1. This paper explores the concept of the critical community size for persistence of infection in wildlife populations. We use as a case study the 1988 epidemic of phocine distemper virus in the North Sea population of harbour seals, Phoca vitulina.
2. We summarize the available data on this epidemic and use it to parameterize a stochastic compartmental model for an infection spreading through a spatial array of patches coupled by nearest-neighbour mixing, with replacement of susceptibles occurring as a discrete annual event.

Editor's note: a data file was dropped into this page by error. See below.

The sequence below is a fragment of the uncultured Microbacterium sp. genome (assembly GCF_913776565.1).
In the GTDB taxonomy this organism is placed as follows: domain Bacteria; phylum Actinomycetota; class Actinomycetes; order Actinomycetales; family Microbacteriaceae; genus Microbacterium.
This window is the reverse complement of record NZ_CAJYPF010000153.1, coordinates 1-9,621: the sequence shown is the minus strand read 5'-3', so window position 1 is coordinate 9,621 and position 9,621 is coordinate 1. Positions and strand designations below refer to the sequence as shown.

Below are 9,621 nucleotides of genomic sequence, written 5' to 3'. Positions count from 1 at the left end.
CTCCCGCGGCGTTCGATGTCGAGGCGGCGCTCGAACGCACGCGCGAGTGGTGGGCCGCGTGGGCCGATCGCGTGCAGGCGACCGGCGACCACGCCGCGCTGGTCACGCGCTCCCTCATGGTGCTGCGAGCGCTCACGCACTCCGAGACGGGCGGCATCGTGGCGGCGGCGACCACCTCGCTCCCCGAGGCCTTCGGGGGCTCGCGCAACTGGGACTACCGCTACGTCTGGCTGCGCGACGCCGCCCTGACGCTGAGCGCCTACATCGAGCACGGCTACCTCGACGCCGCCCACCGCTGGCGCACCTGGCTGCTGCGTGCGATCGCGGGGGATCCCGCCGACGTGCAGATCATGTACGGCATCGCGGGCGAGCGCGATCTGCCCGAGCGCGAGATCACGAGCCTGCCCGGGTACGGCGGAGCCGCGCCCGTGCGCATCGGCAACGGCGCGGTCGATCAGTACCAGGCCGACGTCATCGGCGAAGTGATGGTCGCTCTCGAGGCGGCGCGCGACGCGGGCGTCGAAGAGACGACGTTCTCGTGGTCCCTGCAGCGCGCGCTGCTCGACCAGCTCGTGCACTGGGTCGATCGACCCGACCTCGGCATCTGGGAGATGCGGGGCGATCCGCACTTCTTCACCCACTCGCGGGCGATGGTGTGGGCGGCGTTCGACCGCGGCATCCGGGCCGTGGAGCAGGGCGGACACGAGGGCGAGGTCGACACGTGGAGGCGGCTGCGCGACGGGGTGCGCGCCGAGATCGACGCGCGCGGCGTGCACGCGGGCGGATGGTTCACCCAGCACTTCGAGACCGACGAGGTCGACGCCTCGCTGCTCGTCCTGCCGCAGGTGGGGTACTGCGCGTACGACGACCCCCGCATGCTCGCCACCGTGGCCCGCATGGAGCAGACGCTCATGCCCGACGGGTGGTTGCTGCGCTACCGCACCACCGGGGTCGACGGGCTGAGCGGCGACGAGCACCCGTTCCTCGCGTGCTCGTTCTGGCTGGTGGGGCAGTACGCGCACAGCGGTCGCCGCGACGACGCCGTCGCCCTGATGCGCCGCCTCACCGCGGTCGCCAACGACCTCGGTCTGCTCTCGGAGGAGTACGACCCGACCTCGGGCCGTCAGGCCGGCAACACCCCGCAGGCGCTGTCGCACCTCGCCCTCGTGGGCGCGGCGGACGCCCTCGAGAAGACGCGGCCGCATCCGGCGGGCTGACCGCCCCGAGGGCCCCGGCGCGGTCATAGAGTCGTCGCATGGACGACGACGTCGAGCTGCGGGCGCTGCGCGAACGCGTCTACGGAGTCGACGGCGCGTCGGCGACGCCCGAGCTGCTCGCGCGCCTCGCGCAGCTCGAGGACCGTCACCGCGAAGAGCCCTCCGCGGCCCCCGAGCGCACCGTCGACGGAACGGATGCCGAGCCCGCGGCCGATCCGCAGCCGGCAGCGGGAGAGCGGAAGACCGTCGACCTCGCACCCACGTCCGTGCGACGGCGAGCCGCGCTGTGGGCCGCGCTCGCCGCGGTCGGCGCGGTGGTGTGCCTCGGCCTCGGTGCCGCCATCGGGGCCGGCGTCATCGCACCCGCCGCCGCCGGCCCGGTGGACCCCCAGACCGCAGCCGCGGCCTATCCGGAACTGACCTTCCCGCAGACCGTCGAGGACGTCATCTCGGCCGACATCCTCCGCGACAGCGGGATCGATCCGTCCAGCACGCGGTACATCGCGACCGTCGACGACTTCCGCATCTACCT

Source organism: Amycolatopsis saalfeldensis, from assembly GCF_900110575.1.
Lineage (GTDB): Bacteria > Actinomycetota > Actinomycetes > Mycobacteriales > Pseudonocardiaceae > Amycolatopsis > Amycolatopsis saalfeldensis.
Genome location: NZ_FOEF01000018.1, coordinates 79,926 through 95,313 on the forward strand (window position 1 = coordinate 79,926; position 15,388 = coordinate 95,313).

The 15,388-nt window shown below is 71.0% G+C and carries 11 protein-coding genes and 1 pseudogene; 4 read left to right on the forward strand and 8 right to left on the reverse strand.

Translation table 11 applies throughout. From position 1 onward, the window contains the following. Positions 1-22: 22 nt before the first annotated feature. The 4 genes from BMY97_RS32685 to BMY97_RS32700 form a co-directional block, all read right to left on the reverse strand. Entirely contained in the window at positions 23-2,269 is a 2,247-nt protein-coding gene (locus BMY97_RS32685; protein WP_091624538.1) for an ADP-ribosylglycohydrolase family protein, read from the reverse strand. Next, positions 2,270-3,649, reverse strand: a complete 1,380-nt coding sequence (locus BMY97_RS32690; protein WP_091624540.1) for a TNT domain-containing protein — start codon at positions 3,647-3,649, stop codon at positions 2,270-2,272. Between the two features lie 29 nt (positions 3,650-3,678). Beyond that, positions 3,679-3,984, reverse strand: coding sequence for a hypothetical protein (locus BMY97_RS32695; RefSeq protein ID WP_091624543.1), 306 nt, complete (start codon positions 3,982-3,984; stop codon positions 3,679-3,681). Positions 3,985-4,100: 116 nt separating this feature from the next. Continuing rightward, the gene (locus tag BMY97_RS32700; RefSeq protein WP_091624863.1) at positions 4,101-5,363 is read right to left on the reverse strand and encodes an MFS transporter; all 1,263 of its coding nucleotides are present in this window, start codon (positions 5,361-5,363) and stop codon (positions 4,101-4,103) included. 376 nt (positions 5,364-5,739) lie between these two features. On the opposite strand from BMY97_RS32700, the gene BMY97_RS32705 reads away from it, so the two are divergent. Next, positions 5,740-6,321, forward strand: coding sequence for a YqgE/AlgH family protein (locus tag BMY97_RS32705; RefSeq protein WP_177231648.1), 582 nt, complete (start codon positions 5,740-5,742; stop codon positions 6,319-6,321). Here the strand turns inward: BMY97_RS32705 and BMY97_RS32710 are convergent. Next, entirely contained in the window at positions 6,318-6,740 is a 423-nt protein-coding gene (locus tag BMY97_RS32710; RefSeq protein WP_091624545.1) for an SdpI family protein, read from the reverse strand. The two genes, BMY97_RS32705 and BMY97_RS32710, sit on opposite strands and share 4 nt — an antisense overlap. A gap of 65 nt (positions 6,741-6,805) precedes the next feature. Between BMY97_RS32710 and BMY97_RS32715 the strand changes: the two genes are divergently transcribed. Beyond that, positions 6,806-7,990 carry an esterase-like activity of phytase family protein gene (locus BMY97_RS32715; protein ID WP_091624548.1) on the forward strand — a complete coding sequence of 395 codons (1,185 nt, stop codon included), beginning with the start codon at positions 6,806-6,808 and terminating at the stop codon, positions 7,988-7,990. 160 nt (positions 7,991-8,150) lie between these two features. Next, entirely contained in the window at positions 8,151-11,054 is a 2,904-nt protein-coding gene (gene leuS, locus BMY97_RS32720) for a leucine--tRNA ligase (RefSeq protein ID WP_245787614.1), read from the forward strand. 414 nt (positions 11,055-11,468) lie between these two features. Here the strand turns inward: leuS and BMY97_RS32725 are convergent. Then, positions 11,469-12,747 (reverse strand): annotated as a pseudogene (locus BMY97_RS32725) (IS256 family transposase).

3. A combination of analytical and simulation techniques is used to show that the high levels of transmission between different seal subpopulations, combined with the small annual birth cohort, act to make persistence of infection impossible in this harbour seal population at realistic population levels. The well known mechanisms by which metapopulation structures may act to promote persistence can be seen to have an effect only at weaker levels of spatial coupling, and higher levels of host recruitment, than those empirically observed.